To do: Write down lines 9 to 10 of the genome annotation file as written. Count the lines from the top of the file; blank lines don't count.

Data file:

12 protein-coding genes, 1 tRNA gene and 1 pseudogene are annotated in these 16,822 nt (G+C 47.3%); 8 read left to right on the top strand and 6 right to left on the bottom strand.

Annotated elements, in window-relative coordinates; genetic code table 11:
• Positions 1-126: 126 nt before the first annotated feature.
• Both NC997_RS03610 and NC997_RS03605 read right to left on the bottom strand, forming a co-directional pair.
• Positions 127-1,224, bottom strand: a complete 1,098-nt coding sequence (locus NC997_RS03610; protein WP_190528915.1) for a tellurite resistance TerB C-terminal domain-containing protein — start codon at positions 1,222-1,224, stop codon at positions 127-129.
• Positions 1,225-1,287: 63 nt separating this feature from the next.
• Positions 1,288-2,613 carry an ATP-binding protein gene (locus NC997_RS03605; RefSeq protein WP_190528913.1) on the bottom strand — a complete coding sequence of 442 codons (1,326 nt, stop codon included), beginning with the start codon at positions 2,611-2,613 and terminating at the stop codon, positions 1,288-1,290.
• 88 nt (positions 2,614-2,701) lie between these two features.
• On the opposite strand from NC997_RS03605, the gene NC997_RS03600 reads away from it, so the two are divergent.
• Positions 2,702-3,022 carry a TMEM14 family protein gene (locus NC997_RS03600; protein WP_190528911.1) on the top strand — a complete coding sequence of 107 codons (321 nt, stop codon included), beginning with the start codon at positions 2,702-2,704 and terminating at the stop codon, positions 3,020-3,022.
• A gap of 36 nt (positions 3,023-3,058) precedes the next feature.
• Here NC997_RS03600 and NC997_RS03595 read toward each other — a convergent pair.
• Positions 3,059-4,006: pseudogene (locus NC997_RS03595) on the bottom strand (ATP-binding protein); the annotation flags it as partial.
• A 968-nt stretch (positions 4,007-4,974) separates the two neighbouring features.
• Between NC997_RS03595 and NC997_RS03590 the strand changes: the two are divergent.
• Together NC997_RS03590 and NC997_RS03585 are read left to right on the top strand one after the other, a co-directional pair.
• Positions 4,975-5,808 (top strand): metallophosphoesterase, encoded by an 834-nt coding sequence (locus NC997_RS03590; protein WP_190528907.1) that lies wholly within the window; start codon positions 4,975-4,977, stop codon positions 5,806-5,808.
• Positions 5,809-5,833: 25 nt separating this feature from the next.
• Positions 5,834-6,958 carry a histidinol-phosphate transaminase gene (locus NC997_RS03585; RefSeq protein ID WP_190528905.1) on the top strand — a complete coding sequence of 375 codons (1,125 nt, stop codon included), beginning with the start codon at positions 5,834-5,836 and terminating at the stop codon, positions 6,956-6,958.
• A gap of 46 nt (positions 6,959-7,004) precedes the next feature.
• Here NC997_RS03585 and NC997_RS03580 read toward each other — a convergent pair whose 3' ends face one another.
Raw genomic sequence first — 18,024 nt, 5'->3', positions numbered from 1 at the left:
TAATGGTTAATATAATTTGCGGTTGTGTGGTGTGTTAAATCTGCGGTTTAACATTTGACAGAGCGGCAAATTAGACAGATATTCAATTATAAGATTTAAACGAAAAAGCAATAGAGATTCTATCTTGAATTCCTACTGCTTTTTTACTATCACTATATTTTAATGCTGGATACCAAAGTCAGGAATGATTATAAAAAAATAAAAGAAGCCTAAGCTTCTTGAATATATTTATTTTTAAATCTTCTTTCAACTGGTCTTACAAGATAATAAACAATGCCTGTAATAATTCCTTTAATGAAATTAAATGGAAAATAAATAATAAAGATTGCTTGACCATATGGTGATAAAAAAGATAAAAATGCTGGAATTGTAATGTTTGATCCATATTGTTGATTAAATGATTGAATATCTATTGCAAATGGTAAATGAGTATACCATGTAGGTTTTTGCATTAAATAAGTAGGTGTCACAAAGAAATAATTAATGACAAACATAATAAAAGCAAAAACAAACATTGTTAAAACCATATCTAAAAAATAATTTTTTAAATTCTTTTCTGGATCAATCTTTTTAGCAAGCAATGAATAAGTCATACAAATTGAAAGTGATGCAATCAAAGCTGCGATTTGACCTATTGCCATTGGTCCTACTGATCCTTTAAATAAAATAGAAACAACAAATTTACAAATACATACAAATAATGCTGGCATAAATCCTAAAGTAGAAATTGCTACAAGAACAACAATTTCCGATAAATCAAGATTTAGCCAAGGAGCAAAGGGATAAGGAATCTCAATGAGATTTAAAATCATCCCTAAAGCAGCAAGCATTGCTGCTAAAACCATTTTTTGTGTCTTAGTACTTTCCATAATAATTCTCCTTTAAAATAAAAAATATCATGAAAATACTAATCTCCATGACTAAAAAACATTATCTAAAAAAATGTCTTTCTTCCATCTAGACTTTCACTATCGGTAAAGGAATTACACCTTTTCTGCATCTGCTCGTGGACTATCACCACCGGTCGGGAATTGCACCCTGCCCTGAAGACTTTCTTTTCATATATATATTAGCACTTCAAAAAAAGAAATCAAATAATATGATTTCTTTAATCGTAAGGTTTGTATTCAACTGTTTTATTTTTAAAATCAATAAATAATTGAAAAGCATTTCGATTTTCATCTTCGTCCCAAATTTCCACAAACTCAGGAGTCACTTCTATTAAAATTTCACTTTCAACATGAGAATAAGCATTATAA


• On the opposite strand from NC997_RS03605, the gene NC997_RS03600 reads away from it, so the two are divergent.
• Positions 2,702-3,022 carry a TMEM14 family protein gene (locus NC997_RS03600; protein WP_190528911.1) on the top strand — a complete coding sequence of 107 codons (321 nt, stop codon included), beginning with the start codon at positions 2,702-2,704 and terminating at the stop codon, positions 3,020-3,022.